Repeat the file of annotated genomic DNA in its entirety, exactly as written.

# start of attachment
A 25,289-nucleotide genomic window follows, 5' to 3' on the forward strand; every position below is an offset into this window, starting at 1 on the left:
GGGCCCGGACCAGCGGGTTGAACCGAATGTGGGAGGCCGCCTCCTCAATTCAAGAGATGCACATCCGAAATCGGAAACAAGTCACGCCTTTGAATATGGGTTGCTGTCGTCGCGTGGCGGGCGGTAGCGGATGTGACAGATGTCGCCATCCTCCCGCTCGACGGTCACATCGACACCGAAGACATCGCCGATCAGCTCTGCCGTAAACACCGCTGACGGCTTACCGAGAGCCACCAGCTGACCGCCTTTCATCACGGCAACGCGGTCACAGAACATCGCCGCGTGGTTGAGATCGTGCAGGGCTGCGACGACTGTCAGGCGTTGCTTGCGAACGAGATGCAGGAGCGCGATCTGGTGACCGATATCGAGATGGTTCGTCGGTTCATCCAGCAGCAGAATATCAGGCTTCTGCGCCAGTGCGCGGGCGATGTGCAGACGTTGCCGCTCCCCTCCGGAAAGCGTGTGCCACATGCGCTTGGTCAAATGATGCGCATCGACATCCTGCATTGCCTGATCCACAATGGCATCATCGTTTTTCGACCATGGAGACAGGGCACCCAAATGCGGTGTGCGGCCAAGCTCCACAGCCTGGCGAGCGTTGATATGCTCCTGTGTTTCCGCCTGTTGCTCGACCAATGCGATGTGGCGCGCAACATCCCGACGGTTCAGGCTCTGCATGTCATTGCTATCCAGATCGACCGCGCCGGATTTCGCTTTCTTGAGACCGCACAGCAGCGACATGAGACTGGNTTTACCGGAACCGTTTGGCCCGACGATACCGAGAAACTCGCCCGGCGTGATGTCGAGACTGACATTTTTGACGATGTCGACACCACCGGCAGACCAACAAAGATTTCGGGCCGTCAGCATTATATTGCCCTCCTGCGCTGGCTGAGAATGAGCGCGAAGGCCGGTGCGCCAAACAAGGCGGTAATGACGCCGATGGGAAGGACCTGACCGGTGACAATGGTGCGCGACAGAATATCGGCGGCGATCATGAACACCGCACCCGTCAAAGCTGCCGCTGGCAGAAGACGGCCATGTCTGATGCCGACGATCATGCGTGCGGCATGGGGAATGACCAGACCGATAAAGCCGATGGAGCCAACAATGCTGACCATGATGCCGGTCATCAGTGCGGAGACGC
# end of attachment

A 25,289-nucleotide genomic window follows, 5' to 3' on the forward strand; every position below is an offset into this window, starting at 1 on the left:
GGGCCCGGACCAGCGGGTTGAACCGAATGTGGGAGGCCGCCTCCTCAATTCAAGAGATGCACATCCGAAATCGGAAACAAGTCACGCCTTTGAATATGGGTTGCTGTCGTCGCGTGGCGGGCGGTAGCGGATGTGACAGATGTCGCCATCCTCCCGCTCGACGGTCACATCGACACCGAAGACATCGCCGATCAGCTCTGCCGTAAACACCGCTGACGGCTTACCGAGAGCCACCAGCTGACCGCCTTTCATCACGGCAACGCGGTCACAGAACATCGCCGCGTGGTTGAGATCGTGCAGGGCTGCGACGACTGTCAGGCGTTGCTTGCGAACGAGATGCAGGAGCGCGATCTGGTGACCGATATCGAGATGGTTCGTCGGTTCATCCAGCAGCAGAATATCAGGCTTCTGCGCCAGTGCGCGGGCGATGTGCAGACGTTGCCGCTCCCCTCCGGAAAGCGTGTGCCACATGCGCTTGGTCAAATGATGCGCATCGACATCCTGCATTGCCTGATCCACAATGGCATCATCGTTTTTCGACCATGGAGACAGGGCACCCAAATGCGGTGTGCGGCCAAGCTCCACAGCCTGGCGAGCGTTGATATGCTCCTGTGTTTCCGCCTGTTGCTCGACCAATGCGATGTGGCGCGCAACATCCCGACGGTTCAGGCTCTGCATGTCATTGCTATCCAGATCGACCGCGCCGGATTTCGCTTTCTTGAGACCGCACAGCAGCGACATGAGACTGGNTTTACCGGAACCGTTTGGCCCGACGATACCGAGAAACTCGCCCGGCGTGATGTCGAGACTGACATTTTTGACGATGTCGACACCACCGGCAGACCAACAAAGATTTCGGGCCGTCAGCATTATATTGCCCTCCTGCGCTGGCTGAGAATGAGCGCGAAGGCCGGTGCGCCAAACAAGGCGGTAATGACGCCGATGGGAAGGACCTGACCGGTGACAATGGTGCGCGACAGAATATCGGCGGCGATCATGAACACCGCACCCGTCAAAGCTGCCGCTGGCAGAAGACGGCCATGTCTGATGCCGACGATCATGCGTGCGGCATGGGGAATGACCAGACCGATAAAGCCGATGGAGCCAACAATGCTGACCATGATGCCGGTCATCAGTGCGGAGACGC